Seven challenges for model-driven data collection in experimental and observational studies.


Lessler, J; Edmunds, WJ; Halloran, ME; Hollingsworth, TD; Lloyd, AL; (2014) Seven challenges for model-driven data collection in experimental and observational studies. Epidemics, 10. pp. 78-82. ISSN 1755-4365 DOI: 10.1016/j.epidem.2014.12.002

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Abstract

Infectious disease models are both concise statements of hypotheses and powerful techniques for creating tools from hypotheses and theories. As such, they have tremendous potential for guiding data collection in experimental and observational studies, leading to more efficient testing of hypotheses and more robust study designs. In numerous instances, infectious disease models have played a key role in informing data collection, including the Garki project studying malaria, the response to the 2009 pandemic of H1N1 influenza in the United Kingdom and studies of T-cell immunodynamics in mammals. However, such synergies remain the exception rather than the rule; and a close marriage of dynamic modeling and empirical data collection is far from the norm in infectious disease research. Overcoming the challenges to using models to inform data collection has the potential to accelerate innovation and to improve practice in how we deal with infectious disease threats.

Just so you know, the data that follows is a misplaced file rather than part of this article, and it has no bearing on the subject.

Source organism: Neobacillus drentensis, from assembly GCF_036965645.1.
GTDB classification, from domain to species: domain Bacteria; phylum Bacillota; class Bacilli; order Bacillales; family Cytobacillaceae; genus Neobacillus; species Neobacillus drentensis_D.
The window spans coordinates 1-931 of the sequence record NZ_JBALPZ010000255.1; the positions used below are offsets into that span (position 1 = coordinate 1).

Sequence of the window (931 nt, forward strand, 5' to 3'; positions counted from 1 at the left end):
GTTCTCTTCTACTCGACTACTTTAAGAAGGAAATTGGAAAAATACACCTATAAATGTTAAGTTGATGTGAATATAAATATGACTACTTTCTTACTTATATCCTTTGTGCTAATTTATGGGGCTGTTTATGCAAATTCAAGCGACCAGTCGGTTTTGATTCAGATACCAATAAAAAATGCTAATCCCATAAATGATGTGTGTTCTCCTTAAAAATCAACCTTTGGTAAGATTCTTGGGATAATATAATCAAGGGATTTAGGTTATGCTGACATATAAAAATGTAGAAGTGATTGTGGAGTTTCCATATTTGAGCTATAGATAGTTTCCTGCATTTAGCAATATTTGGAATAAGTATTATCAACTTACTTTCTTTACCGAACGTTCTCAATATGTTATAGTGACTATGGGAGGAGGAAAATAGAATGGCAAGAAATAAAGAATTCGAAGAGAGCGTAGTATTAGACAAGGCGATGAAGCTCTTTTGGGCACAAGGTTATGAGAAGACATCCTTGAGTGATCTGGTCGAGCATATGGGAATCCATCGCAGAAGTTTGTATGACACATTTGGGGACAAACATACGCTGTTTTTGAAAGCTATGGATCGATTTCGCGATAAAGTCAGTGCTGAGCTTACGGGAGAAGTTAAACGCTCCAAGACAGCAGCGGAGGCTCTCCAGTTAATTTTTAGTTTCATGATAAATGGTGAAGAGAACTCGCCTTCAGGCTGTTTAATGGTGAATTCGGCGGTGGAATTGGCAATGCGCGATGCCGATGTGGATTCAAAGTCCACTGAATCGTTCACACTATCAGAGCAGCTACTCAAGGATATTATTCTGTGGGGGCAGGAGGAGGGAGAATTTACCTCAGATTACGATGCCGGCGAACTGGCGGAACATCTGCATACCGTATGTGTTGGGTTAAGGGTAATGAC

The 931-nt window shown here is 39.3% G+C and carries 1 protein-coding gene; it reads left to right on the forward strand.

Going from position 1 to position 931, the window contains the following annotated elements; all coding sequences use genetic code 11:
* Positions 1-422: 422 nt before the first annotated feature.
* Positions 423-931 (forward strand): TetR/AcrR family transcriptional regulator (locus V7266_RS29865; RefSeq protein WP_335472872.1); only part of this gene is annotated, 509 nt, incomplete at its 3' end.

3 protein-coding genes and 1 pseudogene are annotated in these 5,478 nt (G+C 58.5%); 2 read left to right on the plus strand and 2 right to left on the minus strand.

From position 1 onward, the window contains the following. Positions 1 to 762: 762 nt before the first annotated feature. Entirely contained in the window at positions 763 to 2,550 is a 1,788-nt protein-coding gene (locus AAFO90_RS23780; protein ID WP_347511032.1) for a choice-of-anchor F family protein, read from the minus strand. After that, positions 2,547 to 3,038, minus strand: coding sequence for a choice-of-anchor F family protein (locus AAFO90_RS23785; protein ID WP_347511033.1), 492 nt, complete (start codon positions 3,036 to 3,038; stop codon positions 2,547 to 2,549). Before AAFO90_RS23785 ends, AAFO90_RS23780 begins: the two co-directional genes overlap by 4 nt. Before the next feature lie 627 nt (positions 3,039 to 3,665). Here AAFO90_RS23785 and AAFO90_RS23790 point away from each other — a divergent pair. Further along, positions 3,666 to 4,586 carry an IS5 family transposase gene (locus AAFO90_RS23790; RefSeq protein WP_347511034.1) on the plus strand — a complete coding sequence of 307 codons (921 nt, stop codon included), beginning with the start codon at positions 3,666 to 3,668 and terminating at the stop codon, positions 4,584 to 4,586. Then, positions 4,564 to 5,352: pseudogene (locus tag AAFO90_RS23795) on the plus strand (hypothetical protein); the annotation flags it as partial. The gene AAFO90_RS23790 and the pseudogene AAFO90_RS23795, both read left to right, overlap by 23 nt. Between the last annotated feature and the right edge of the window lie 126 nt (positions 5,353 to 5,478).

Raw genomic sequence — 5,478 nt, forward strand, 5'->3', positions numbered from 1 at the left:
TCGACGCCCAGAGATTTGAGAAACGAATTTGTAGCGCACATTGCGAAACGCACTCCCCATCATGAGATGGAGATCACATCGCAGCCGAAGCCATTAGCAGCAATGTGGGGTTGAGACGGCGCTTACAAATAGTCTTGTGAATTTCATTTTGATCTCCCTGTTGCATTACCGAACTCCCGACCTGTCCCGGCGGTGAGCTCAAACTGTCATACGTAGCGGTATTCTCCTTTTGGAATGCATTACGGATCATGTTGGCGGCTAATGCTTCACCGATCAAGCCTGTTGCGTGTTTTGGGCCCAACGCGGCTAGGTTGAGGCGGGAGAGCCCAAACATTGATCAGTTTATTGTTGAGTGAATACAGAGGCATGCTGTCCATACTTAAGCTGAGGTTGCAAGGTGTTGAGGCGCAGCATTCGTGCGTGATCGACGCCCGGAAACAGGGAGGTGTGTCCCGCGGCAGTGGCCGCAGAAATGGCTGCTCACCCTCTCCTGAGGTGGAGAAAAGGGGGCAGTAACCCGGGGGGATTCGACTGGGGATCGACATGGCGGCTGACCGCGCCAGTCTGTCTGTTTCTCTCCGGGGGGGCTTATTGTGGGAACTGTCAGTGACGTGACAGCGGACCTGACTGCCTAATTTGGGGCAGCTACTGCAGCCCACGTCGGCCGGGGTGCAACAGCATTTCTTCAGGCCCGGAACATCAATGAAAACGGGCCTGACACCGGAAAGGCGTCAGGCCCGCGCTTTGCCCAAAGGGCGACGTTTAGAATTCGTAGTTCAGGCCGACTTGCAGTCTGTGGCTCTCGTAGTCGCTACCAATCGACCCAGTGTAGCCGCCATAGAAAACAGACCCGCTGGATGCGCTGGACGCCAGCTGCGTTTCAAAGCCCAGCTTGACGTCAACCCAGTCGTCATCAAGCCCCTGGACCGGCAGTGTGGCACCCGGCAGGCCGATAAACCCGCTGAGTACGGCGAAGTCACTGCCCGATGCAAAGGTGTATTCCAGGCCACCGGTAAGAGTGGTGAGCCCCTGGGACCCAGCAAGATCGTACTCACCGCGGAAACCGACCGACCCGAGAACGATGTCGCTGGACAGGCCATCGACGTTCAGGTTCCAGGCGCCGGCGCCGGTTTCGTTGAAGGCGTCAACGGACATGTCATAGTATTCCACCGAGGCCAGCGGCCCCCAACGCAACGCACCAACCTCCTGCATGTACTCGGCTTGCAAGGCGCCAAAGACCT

Item Type: Article
Faculty and Department: Faculty of Epidemiology and Population Health > Dept of Infectious Disease Epidemiology
Research Centre: Centre for the Mathematical Modelling of Infectious Diseases
PubMed ID: 25843389
Web of Science ID: 352226900018
URI: http://researchonline.lshtm.ac.uk/id/eprint/2145753

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